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ForgedinFlames
June 6th, 2013, 05:55 PM
Head down with pale eyes, I yearned to find beauty within an ever-thickening fog. Alone and famished, ravens guided me toward the soil, coarsely speaking of that eternal sleep where my burdens might be laid to rest. I can recall the sound of the ocean in the distance; somewhere beyond those thick pine trees I had become immersed in, lashing the shoreline with frothy waves. If only I could break free of the forest…


All throughout my dreary school days, I fell for girls easily, like the hazel-eyed magnolia with wavy black hair and mocha skin. She loved to dance and was shy, like me. Whenever our eyes met in a hallway, holding for an instant that felt like forever, we both smiled and waved hello, but words never broke free from our transfixed tongues.


There was the outgoing freckled lily whose presence lit up a room like drawn curtains on a bright and cloudless day. She carried herself like a roaming songbird, unbound and fragile, yet never succumbing to a precarious sky. Her eyes squinted when she smiled and she had deep red hair that glowed like embers in a world that felt cold and dark.


Insecure and falling apart, I wanted someone to cure my sadness. A precious companion through the haze was something I always dreamt of and I’d write jaded love poems until the ink ran out. Romance has always borne a mythical allure to me, but over the years, I’ve learned that so many of those flowers are really made of plastic.


When I finally reached the beach, a calm and cool turquoise tide coalesced with smooth tan sand beneath a dazzling sunlit sky. The sight was enough to bring color back to my eyes. I lied down there, arms outstretched, savoring the breeze, and realized something; the beauty I had searched so long for was already inside of me. I just needed to let go... allow it to overtake and carry me away.

Quick239
June 6th, 2013, 08:04 PM
I love reading your work and must say this is one of the best I've read from you.

I loved the ending and how what he was looking for had never been anyone else's to give him. He had only to look within himself to understand.

If I had a recommendation it would be to lengthen the piece if at all possible. Perhaps had a few examples or explain the context. Why is the character next to a beach and what has he come there to do? Where is he going? Why is he reminiscing?

I'll keep reading your works, keep it up :)

ForgedinFlames
June 6th, 2013, 09:30 PM
Thanks a lot, Quick239! I will work on extending this one with your feedback in mind. I feel that it's longing to become something larger and you've encouraged me to go ahead and make that happen.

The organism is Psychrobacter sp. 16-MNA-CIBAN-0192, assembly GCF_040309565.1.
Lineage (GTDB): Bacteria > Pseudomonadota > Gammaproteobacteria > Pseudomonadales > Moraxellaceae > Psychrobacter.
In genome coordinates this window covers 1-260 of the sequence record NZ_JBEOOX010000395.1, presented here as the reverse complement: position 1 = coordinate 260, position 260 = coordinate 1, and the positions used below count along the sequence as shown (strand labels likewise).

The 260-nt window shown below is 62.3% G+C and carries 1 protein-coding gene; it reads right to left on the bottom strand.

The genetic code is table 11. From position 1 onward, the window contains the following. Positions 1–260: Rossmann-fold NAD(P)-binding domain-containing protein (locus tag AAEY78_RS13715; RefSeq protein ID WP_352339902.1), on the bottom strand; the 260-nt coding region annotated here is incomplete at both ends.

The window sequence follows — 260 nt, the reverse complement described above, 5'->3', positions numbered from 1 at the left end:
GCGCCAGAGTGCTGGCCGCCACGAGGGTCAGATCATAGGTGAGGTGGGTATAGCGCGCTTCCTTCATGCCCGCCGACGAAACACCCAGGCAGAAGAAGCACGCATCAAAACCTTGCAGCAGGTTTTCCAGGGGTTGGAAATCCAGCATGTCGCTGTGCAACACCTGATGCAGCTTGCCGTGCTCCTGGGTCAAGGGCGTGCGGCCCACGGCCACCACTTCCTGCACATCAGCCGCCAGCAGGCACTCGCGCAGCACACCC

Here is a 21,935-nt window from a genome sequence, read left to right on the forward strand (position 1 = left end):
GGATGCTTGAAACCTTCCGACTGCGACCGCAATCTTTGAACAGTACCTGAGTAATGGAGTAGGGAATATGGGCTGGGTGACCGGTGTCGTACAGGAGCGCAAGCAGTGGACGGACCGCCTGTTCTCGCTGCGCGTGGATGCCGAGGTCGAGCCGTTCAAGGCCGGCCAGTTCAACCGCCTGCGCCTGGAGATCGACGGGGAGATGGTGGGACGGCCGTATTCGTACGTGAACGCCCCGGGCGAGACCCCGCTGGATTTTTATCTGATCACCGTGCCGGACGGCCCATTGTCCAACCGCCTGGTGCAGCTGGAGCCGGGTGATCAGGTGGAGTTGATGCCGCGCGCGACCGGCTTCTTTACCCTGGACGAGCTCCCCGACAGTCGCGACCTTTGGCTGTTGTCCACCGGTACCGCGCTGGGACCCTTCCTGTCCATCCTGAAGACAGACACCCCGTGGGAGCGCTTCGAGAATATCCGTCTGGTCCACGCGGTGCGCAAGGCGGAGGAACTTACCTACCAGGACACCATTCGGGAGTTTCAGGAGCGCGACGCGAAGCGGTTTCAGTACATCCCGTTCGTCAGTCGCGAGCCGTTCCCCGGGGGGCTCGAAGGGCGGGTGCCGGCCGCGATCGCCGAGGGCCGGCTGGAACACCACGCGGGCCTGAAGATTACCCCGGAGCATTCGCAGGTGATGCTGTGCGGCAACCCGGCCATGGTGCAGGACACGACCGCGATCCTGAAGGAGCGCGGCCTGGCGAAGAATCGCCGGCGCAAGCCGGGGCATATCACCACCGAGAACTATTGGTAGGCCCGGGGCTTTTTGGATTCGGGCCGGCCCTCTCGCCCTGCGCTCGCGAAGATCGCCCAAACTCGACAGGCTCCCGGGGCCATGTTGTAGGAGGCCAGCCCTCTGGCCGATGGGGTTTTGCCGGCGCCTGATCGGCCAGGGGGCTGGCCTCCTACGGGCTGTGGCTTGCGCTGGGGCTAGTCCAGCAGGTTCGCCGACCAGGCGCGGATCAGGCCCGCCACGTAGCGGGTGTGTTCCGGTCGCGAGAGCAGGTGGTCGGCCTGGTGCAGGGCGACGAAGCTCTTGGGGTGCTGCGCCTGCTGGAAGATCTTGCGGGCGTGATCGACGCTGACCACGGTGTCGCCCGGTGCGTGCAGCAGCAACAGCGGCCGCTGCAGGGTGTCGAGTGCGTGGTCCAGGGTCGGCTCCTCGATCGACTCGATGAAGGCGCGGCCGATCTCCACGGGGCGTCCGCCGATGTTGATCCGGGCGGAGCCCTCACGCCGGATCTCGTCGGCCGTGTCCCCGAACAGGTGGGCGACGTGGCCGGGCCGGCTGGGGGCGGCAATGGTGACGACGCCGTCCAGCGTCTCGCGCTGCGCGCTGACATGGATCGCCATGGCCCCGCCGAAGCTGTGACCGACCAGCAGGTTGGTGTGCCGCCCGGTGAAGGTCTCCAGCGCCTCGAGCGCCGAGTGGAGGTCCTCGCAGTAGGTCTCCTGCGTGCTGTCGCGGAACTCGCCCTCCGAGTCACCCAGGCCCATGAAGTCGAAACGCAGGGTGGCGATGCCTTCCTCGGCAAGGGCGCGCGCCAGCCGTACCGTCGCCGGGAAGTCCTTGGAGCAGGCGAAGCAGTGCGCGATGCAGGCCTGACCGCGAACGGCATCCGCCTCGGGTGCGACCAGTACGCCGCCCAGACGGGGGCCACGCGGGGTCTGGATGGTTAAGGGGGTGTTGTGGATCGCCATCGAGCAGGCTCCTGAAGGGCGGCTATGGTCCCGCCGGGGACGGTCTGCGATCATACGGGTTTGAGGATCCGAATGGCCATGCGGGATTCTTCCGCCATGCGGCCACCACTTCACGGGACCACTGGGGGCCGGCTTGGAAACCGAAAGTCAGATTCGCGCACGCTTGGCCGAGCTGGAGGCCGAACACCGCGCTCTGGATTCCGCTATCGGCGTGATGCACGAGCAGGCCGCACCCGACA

Quick239
June 6th, 2013, 09:36 PM
Always a pleasure to helps other writers :)

I'll be following your journey from now on,

Quick239

InkwellMachine
June 7th, 2013, 09:21 AM
Conceptual pieces can be a lovely thing to write, and a fun read on the worst of occasions. A common issue is that we end up with a lot of faceless characters who, as far as the reader can discern, are little more than a roaming balls of emotion. I'm not saying you should start your scenes with "my name is blank and i have red hair and dark skin and a scaled back, which i'm sure comes as something of a surprise to you," just that some reactions on the main character's part might be healthy. For instance, we get good imagery of the forest and the ocean and of the two ladies, but the main character? All we know is that he has a motive and a means by which to satisfy it.

I suppose some of the beauty of conceptual pieces is the amount of interpretation left up to the reader, but there's a point where we're just making too many assumptions. Consider some further explication on the narrator's part.

Also, your prose are pretty beautiful. I like the line about plastic flowers. Very poignant.

ForgedinFlames
June 7th, 2013, 04:11 PM
Conceptual pieces can be a lovely thing to write, and a fun read on the worst of occasions. A common issue is that we end up with a lot of faceless characters who, as far as the reader can discern, are little more than a roaming balls of emotion. I'm not saying you should start your scenes with "my name is blank and i have red hair and dark skin and a scaled back, which i'm sure comes as something of a surprise to you," just that some reactions on the main character's part might be healthy. For instance, we get good imagery of the forest and the ocean and of the two ladies, but the main character? All we know is that he has a motive and a means by which to satisfy it.

I suppose some of the beauty of conceptual pieces is the amount of interpretation left up to the reader, but there's a point where we're just making too many assumptions. Consider some further explication on the narrator's part.

Also, your prose are pretty beautiful. I like the line about plastic flowers. Very poignant.
Thanks, I will lengthen this piece and develop a "flesh and blood" narrator with distinct characteristics and provide more background info and a clear goal in the near future. I've recently broken through a plateau with my writing and know that a lot of my pieces have this issue. My goal is to focus on character and story development, so your critique is well noted!